The FCC is encouraging state and local governments and broadband providers to file bulk challenges to the commission’s broadband serviceable location database by March 15. Bulk challenges received by that date are most likely to be addressed in time to be reflected in the next update to the broadband serviceable location database, also known as the “fabric.”
The next update to the fabric is scheduled to be available June 30 of this year.
The FCC made its recommendation in a public notice released yesterday. The notice confirms what we heard from NTIA recently—that the broadband serviceable location fabric will not be updated until June 30. That’s the same date when NTIA plans to announce how much money each state will get from the $42.5 billion Broadband Equity Access and Deployment (BEAD) program.
In other words, no changes will be made to the locations database in time for the state allocations.
The BEAD program will cover some of the costs of deploying high-speed broadband to unserved and underserved areas. States will administer the program at the direction of NTIA, and the funding allocated to each state will depend on the number of unserved locations in the state.
NTIA has denied requests to delay the June 30 date for the state allocations.
Some stakeholders wanted more time to file location challenges. Although there was a location challenge process when the first version of the location database was released in June 2022, there was considerable uncertainty about how soon challenges had to be filed in order for them to be addressed in time to be reflected in the current version of the fabric (version 2), which was released early this month.
Today’s public notice suggests that only challenges filed prior to November 10 were reflected in the current version of the map.
“Any bulk challenges to version one of the Fabric that were filed between November 11, 2022 and January 2, 2023 are being ‘carried over’ and reviewed and adjudicated against version two,” the FCC wrote in the public notice.
The FCC said it added over a million locations to the location database between the first version of the broadband map released in June 2022 and the second version released early this month. Nevertheless, some stakeholders say more changes are needed to make the map accurate.
Earlier this week, for example, we learned that the state of Alaska had undertaken its own broadband mapping process which showed that thousands of locations were missing from the current version of the map.
A Balancing Act
NTIA faces a tough balancing act in setting timelines for the BEAD program. While some entities would like to see more time to address broadband location challenges, others are eager to see funding made available as soon as possible so that broadband can be deployed as soon as possible.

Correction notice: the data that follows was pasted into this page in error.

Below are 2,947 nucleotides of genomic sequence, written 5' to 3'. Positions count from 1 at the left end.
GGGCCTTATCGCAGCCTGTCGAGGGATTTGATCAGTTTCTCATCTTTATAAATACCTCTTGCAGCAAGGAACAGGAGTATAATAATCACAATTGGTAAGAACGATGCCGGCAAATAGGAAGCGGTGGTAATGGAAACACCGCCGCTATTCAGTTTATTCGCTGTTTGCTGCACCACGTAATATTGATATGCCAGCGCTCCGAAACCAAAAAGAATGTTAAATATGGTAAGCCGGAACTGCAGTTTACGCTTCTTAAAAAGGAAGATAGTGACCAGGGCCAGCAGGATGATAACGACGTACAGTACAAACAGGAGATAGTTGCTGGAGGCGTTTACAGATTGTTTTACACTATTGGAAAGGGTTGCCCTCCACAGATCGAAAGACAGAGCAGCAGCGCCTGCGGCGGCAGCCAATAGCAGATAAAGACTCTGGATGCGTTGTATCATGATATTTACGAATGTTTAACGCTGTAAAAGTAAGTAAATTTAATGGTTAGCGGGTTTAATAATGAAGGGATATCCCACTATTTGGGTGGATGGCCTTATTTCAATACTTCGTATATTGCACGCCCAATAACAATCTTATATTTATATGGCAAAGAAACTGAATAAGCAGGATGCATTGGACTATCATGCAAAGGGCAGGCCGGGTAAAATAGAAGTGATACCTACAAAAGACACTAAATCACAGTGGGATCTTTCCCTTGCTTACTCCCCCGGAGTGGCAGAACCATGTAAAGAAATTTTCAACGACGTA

Those in the second group argue that the current version of the map is good enough for state allocations because any deficiencies in the map are likely to impact all states equally. And NTIA has sided with them.
It’s worth noting that some states – including New York, Georgia and others — already have created their own and, they argue, more accurate – maps that could be used for allocating funding to specific locations within the state.
Meanwhile, state and local governments, broadband providers and other entities that are eligible to make bulk challenges are encouraged to submit location challenges by March 15 to “have the best opportunity to be considered in time for preparation of the next version of the Fabric (version three),” the FCC said in the public notice.
The third version of the fabric is the one scheduled to be available June 30.
“Bulk Fabric challenges submitted after March 15, 2023 are unlikely to be considered for version three of the Fabric and will instead be reviewed and adjudicated as part of a future iteration of the Fabric,” the commission continued.
What About Availability Challenges?
It’s important to note that location challenges are only one type of challenge that can be made to the broadband map data. The other type of challenge is an availability challenge, which involves whether a provider offers broadband to a specific location.
Providers are in the process of inputting availability data into the current version of the fabric and have until March 1 to complete that process. It’s worth noting that if the FCC follows the schedule that it has followed for the initial data collections, there will be no challenge process for that data until after the third version of the map is released June 30.
To read this article on Telecompetitor, please visit: https://www.telecompetitor.com/mending-the-fabric-fcc-says-to-file-broadband-location-challenges-by-march-15-what-about-bead/